AP: What do you think is the most likely recipe to make a convert out of somebody, or at least make them more willing to explore?
Scarbrough: I have been pointing people to a recipe in the book for white bean and pancetta soup. It kind of does everything a pressure cooker should do. Dried beans in an amazing amount of time. The pancetta gets luxuriously soft. The other thing that has proven itself in demos is the chili mac. It is amazing that you can put the dried pasta and the cheese and all the ingredients in there and end up with chili mac in five minutes.
AP: Pressure cooker technology has changed so much, recipes no longer seem to match up with older models. These days, you can make nuanced adjustments to the pressure level you cook at. But in pressure cookers even a decade or so old, you just don't have that level of control. That must make recipe writing for these devices a challenge.
Scarbrough: Especially because the electric pressure cooker has become the bulk of the market. Electric pressure cookers have all these sensors that let you adjust the pressure. Also, the problem is, those electric pressure cookers do cook at a lower pressure than the one on your stove. So timings are all off for electric. Many times the liquid level is off. You often have to use less liquid because often they don't release any steam during cooking. What astounded us when we went to write this book is that despite the fact that the bulk of the sales are electric, almost all food writers still wrote every recipe as though it was for the stovetop model.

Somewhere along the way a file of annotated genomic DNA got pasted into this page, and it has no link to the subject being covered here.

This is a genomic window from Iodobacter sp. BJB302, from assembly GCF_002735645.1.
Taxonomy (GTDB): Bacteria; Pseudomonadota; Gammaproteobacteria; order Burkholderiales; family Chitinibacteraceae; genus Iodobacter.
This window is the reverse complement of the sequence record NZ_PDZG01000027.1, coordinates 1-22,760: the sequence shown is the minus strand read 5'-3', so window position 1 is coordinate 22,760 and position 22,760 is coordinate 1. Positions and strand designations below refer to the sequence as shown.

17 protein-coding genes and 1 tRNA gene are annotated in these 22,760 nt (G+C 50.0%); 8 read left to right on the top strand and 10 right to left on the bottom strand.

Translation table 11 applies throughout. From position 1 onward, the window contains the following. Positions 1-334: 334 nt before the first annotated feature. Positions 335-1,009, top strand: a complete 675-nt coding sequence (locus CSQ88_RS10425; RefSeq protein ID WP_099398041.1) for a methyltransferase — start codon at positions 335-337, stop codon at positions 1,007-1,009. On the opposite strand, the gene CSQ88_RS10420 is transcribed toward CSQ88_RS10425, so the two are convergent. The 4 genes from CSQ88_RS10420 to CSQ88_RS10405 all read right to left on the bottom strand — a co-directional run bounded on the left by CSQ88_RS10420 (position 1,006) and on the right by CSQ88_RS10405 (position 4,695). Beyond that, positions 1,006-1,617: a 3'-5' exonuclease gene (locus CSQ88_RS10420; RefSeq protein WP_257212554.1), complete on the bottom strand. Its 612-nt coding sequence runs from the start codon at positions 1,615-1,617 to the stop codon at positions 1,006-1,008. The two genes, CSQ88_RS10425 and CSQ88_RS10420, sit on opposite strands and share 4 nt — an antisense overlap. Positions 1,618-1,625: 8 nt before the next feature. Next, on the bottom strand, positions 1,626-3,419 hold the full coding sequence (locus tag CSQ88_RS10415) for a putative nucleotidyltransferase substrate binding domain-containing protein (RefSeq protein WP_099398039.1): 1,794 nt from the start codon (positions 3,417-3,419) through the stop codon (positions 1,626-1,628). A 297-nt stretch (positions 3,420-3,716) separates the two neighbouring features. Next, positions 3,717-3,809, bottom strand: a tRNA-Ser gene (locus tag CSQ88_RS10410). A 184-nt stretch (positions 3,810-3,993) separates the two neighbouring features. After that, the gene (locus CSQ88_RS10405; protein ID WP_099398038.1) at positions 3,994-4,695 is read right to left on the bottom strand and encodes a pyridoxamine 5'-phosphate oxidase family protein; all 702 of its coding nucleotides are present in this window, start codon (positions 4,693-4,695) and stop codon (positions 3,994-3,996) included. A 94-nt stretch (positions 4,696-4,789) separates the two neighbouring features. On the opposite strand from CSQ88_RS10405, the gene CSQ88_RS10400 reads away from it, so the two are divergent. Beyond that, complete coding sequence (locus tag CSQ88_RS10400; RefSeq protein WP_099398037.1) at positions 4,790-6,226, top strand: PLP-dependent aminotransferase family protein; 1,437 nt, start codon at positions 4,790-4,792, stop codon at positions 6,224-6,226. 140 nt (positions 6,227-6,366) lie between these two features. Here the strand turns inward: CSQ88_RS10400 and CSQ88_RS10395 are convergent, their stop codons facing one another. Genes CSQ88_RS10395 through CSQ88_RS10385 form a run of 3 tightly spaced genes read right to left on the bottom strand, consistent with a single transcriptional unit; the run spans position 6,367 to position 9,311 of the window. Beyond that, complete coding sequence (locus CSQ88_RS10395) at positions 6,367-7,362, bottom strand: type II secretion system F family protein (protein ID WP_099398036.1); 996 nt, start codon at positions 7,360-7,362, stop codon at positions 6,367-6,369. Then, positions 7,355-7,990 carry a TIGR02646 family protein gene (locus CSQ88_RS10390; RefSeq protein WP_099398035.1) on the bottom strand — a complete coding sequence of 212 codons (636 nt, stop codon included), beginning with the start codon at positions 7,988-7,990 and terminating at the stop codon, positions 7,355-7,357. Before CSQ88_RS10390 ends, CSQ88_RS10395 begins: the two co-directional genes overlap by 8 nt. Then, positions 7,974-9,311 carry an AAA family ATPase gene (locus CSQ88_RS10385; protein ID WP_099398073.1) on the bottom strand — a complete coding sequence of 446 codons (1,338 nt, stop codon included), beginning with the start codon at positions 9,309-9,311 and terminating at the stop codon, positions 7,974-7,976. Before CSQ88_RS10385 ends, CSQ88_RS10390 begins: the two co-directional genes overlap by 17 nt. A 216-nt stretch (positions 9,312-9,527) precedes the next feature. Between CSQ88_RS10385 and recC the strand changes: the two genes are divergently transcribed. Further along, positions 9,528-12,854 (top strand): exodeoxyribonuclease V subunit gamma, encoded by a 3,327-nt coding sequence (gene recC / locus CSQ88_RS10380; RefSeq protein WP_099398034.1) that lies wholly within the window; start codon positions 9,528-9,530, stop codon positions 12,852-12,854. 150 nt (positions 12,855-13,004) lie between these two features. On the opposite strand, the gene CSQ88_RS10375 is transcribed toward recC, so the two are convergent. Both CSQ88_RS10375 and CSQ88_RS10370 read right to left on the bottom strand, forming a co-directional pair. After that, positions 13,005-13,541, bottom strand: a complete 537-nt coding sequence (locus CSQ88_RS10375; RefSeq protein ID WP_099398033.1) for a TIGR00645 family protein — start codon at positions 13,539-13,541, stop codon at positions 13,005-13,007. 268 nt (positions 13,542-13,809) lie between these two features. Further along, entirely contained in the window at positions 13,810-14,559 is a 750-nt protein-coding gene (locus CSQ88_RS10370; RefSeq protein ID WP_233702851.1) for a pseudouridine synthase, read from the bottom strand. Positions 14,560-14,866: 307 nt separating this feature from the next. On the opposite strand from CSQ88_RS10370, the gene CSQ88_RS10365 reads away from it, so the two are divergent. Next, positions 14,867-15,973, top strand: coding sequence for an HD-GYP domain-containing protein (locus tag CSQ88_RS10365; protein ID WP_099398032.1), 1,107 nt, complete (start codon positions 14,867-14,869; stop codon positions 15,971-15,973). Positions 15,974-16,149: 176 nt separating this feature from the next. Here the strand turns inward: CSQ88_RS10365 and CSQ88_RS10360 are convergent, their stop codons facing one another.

WHITE BEAN AND PANCETTA SOUP
Bruce Weinstein and Mark Scarbrough caution against substituting canned beans in this recipe. They say dried beans hold their texture better. They also suggest that for a smoky flavour, you can substitute slab bacon for the pancetta, or use 2 ounces of pancetta and 2 ounces of slab bacon.
Start to finish: 30 minutes (plus soaking the beans overnight)
2 cups dried great northern beans (about 1 pound)
One 4-ounce chunk pancetta, chopped
1 small yellow onion, chopped
1 quart chicken broth
4-inch sprig fresh rosemary
1 teaspoon kosher salt
1/2 teaspoon ground black pepper
Up to 1/2 cup heavy cream (optional)
Soak the beans in a big bowl of water on the counter for at least 12 hours or up to 16 hours. Drain in a colander set in the sink.
Put the pancetta and onion in a 6-quart stovetop pressure cooker set over medium heat or in a 6-quart electric pressure cooker turned to the browning mode. Saute until the pancetta is crisp at the edges and the onion has softened, about 4 minutes, stirring often. Stir in the broth, rosemary, pepper and salt, as well as the drained beans. Lock the lid onto the pot.
STOVETOP: Raise the heat to high and bring the pot to high pressure (15 psi). Once this pressure has been reached, reduce the heat as much as possible while maintaining this pressure. Cook for 10 minutes.
ELECTRIC: Set the machine to cook at high pressure (9 to 11 psi). Set the machine's timer to cook at high pressure for 15 minutes.
Use the quick-release method (according to your pressure cooker's instructions) to return the pot's pressure to normal. Unlock and open the pot. Discard the rosemary sprig. Mash some of the beans against the walls of the cooker with a wooden spoon to create a thick paste to thicken the soup. Stir well, adding the cream, if desired.
Nutrition information per serving: 340 calories; 80 calories from fat (24 per cent of total calories); 8 g fat (2.5 g saturated; 0 g trans fats); 10 mg cholesterol; 47 g carbohydrate; 12 g fiber; 2 g sugar; 21 g protein; 1,080 mg sodium.
(Recipe adapted from Bruce Weinstein and Mark Scarbrough's "The Great Big Pressure Cooker Book," Clarkson Potter, 2015)